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Architecture As Art: Shigeru Ban Under the Hammer

Yesterday saw an auction of Japanese art and design in London, held by Phillips de Pury & Company. Among the 195 lots sold was this Paper Tea...

Amanda Gore (PSFK London)
Amanda Gore (PSFK London) on April 4, 2008.

Yesterday saw an auction of Japanese art and design in London, held by Phillips de Pury & Company. Among the 195 lots sold was this Paper Tea House by Shigeru Ban, the master of architectural creations in paper. A stand-out piece among the paintings and figurines, and a surprising choice by the architect himself; forsaking his use of tubular cardboard construction for an interlocking square structure, it’s not often you can buy an starchitect-designed building- and take it away with you! This one however is only for indoor use, making it an art investment rather than a practical piece, as reflected in the closing price of £31,700.

From the auctioneer:

Phillips de Pury & Company is pleased to announce that it will be offering a important piece of architecture by one of the most celebrated architects working today, Shigeru Ban, in its forthcoming London sale, Kyobai: The Art and Culture of Japan.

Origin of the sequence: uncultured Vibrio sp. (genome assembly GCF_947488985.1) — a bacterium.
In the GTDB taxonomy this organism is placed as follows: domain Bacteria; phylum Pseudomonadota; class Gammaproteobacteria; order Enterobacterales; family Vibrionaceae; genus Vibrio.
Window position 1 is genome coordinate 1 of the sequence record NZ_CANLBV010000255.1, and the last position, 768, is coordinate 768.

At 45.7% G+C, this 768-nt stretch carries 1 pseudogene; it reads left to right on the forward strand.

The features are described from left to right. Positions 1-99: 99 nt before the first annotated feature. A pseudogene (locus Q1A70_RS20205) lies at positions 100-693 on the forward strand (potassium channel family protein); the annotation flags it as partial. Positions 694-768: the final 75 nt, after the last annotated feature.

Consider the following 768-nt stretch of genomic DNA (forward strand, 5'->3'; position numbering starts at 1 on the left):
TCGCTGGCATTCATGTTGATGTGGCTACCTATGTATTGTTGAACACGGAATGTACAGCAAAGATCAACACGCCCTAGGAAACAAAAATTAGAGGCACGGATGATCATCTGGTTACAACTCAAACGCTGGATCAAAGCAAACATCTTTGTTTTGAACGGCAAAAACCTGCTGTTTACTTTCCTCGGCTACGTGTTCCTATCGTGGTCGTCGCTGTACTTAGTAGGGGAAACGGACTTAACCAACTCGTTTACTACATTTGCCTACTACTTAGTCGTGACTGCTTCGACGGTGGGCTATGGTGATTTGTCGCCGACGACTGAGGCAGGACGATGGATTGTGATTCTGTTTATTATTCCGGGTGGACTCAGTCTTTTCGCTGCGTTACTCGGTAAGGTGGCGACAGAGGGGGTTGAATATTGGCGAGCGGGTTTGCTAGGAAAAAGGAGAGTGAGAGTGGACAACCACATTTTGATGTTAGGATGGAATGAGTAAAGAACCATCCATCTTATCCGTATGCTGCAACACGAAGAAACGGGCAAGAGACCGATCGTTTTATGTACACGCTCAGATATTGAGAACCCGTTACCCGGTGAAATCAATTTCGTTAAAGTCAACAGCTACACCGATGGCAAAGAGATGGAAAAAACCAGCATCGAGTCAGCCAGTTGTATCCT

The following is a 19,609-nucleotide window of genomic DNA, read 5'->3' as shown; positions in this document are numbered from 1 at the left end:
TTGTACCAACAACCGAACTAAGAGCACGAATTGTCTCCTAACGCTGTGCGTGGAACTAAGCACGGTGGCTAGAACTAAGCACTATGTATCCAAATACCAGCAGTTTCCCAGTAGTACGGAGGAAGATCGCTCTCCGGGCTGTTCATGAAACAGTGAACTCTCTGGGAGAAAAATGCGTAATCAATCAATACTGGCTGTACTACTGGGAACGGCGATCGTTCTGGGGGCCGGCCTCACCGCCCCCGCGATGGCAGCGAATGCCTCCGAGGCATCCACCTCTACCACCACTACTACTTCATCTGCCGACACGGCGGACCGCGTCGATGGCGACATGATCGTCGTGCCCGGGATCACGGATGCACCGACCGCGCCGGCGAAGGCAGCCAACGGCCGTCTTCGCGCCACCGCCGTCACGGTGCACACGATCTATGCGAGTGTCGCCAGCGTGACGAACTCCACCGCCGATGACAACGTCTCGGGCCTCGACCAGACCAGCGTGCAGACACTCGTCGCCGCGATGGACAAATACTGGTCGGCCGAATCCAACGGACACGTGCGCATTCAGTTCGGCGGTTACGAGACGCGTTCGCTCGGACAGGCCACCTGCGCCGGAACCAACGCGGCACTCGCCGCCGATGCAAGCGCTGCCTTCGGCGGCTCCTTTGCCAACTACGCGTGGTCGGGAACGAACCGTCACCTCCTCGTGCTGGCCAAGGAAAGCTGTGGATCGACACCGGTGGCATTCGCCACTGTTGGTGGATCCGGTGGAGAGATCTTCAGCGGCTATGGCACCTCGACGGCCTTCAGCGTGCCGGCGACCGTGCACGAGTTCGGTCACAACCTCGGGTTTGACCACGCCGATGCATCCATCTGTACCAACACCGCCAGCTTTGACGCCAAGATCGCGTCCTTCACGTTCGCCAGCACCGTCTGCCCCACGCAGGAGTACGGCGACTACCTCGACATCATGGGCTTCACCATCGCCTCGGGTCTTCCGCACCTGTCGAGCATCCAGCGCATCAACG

A tea house, constructed of square paper tubes, is a structure designed for indoor use measuring just over 5 meters long. Housing a table and four stools, the house also features a waiting area with a bench in keeping with tea ceremony practice.

The architect’s ‘paper architecture’ comprises an ongoing series of structures using paper tubes as the main building material. Spanning a number of uses from multiple refugee housing solutions for disaster zones in Rwanda, Japan, India and Turkey to a collaboration with Frei Otto for the Japan Pavilion at the Hanover Expo in 2000 to his current satellite office that that sits on the roof of the Pompidou Centre in Paris, the use of paper by Shigeru Ban has been a pivotal design solution with firm ethical footing.

Low-tech, adaptable and recyclable, the paper constructions address the current trend of high-tech, high-impact and unattainable design that has been so prevalent in the contemporary architecture. In addition, the use of the material presents, in each application, an engineering challenge that Shigeru Ban continually masters. His paper tube buildings have been admired for the ultimate breakaway from the confines of traditional materials to create light-filled, stimulating buildings with unsurpassed sophistication.

Paper tea house by Shigeru Ban will offered with pre-sale estimate of £20,000 – 30,000.

via Dezeen

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